We caught up with Ryan after seeing a recent interview featured in The Hudson Weekly. While careers seem to evolve over time, Ryan had a unique change we felt would be an interesting story for the Ritz Herald reader community. Ryan spent several years working in state and local government, mostly in improving citizen engagement, analyzing processes, and helping government agencies perform more efficiently and effectively. In 2017 Ryan made a change, leaving public service for a startup. He has been catching attention as a mover and shaker in the marketing and technology space ever since.
I sat down with Ryan this afternoon to ask him about the change of industry and discuss what drove his decision making. Here are highlights:
Thinking back to you career in the public sector, what made you leave?
I think the biggest thing that had me thinking of a career outside of government was the lack of change. Everything in government seemed slow. It felt stale and dry. While I have a huge passion for all things tech, there wasn’t enough digital modernization in my experiences. I mean I was working with people who were still using paper and pen to record constituent service requests. Sure, we implemented Philly 311 to provide access to non-emergency city services, but old habits die slow in government. Oftentimes, projects last years, fail to deliver a positive return on investment, and are many times simply nice press conference points or campaign promises that never actually realize their potential.
Today, when I and my team make a deliverable promise, we do it. When we announce ROI goals, we aim for them and we continue to work toward them. We fail fast and we recalibrate and fix things at a moment’s notice. In my public sector experiences, we needed to have a dozen meetings, a hand full of change requests if not more, legislative approval, and an endless, infinite budget to do what seemed like the simplest of technology projects. I hope it’s not the same still, but I know what we’ve done in my team in one year in the private sector might be 5 years of accomplishments in the public sector.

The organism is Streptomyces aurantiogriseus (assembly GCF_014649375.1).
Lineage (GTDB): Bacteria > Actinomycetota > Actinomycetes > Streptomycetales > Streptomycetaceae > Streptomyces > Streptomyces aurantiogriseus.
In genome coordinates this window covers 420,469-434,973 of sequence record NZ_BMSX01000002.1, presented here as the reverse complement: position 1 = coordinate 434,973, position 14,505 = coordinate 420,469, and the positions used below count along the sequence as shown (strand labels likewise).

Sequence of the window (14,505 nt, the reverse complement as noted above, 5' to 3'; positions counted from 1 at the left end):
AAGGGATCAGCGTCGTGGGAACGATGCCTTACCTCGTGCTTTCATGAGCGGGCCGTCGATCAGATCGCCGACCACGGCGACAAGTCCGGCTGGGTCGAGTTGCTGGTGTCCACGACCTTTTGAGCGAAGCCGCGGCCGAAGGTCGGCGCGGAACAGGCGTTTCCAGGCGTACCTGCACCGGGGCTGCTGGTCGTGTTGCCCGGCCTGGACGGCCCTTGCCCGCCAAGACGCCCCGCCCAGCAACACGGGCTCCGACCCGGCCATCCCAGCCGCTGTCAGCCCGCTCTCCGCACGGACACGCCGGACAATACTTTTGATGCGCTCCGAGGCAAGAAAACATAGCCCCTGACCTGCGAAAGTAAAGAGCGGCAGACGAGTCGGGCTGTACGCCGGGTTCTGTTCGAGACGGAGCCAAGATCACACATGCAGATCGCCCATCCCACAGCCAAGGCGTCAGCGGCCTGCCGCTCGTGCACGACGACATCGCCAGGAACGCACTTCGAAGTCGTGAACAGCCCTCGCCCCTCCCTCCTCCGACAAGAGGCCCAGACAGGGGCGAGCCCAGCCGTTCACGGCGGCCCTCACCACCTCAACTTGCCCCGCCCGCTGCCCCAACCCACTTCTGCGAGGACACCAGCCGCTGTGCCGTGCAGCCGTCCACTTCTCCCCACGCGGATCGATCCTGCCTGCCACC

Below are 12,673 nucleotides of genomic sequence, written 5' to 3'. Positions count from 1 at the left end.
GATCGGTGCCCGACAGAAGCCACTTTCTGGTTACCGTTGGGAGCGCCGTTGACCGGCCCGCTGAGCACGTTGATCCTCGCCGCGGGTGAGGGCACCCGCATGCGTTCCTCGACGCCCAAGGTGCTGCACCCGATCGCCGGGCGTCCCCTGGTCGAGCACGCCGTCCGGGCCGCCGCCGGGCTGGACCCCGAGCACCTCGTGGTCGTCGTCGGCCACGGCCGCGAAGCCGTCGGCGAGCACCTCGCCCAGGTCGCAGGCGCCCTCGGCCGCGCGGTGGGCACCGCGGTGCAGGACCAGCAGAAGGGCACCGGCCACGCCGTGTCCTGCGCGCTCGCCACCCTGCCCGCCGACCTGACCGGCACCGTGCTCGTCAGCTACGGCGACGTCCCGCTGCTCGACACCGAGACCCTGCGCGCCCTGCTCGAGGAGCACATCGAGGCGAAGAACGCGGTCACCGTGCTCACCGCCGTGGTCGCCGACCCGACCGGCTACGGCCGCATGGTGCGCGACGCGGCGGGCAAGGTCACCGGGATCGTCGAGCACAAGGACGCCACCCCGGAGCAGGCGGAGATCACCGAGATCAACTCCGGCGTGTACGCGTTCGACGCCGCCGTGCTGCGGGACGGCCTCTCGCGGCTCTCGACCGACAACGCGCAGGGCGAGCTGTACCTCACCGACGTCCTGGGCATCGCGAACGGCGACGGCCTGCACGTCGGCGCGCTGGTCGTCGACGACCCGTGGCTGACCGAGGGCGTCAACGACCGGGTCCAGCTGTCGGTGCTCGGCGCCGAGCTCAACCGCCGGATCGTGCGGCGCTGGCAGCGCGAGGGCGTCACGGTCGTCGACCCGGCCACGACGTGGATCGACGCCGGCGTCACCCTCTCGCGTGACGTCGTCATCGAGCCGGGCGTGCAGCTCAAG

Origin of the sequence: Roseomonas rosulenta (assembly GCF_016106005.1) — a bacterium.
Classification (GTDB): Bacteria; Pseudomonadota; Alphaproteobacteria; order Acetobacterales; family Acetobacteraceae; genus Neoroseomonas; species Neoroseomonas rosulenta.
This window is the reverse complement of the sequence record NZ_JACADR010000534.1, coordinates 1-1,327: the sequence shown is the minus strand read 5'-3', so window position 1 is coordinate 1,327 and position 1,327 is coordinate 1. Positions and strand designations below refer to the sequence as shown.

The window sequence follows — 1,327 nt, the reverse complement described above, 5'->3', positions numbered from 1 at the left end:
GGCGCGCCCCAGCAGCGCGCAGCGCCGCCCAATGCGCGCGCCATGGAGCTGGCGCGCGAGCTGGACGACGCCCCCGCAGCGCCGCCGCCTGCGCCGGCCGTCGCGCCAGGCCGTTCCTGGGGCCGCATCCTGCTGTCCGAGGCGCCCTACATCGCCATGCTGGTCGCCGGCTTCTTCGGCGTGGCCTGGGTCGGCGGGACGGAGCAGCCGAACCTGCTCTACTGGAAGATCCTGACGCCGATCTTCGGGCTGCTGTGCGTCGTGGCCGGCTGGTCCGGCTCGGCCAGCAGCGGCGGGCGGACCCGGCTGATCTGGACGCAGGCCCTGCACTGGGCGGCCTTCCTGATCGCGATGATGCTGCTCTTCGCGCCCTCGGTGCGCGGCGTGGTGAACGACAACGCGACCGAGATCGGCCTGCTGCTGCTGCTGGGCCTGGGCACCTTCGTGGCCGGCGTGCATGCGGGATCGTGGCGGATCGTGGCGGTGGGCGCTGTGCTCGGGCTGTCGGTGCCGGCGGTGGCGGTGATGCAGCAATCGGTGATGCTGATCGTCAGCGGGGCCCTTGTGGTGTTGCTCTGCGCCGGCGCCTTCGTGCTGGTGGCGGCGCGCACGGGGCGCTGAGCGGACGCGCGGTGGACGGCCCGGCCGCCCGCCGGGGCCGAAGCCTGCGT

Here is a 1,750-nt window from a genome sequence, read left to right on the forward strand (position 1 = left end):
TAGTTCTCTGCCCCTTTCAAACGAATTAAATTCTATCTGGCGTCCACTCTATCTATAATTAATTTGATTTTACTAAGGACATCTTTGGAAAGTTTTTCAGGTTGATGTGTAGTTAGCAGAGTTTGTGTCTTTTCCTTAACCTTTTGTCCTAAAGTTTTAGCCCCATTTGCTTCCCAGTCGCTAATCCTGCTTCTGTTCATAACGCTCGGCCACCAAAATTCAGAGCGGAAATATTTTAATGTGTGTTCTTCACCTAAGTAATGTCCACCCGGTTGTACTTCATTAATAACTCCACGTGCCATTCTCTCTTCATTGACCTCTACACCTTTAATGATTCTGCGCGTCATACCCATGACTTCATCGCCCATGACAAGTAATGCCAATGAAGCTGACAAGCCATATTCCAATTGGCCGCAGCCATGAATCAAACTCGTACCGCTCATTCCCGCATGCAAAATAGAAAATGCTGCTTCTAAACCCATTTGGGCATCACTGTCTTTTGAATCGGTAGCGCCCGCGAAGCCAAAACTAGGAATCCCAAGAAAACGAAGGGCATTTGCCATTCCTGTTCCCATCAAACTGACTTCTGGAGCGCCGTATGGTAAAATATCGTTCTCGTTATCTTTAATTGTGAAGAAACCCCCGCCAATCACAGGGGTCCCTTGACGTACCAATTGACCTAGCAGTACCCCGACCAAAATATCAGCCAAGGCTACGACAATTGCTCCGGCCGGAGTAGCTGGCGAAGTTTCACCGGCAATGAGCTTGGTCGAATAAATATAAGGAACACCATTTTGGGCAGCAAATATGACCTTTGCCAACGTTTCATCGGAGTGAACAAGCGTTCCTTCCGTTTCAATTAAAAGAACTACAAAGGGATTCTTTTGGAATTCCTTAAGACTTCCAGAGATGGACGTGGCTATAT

It doesn’t have to be that way, but there’s often little to no motivation to change that. For that reason, I needed to look for a place for me to do more. I needed to have big visions for the future, fast failures to learn from, and opportunities to make wins and make them often. The private sector helped me find that.
Did you plan your career pivot to move from the public sector to marketing?
No, actually rather the contrary. Candidly I think I’ve always been quite good at marketing. My background in analytics and process improvement certainly helps me understand buyer behaviors, customer analytics, and ways to improve workflow in marketing. However, when I started my role at the technology startup TimelinePI I was a Solutions Consultant, basically a sales engineer. Now if you would have told me I was going to be a “sales and marketing dude,” I would have laughed you out of the room.
I suppose I was always around sales and marketers and maybe I was doing some of that in my consulting business, but to think my target would be to lead a digital marketing team at a global company was far from what I was thinking. It all kind of just happened.
If you didn’t plan to be a marketer what happened?
TimelinePI was founded in 2015 and development on the technology began. In that year I was focused on a handful of clients and working to improve citizen services in the City of Philadelphia. It wasn’t until 2017 I joined the Timeline team full time. I joined the process mining tech startup almost entirely based on my entrepreneurial spirit. When I started, we didn’t have a single customer, a product datasheet, or for what it’s worth a website that wasn’t just a PowerPoint slide.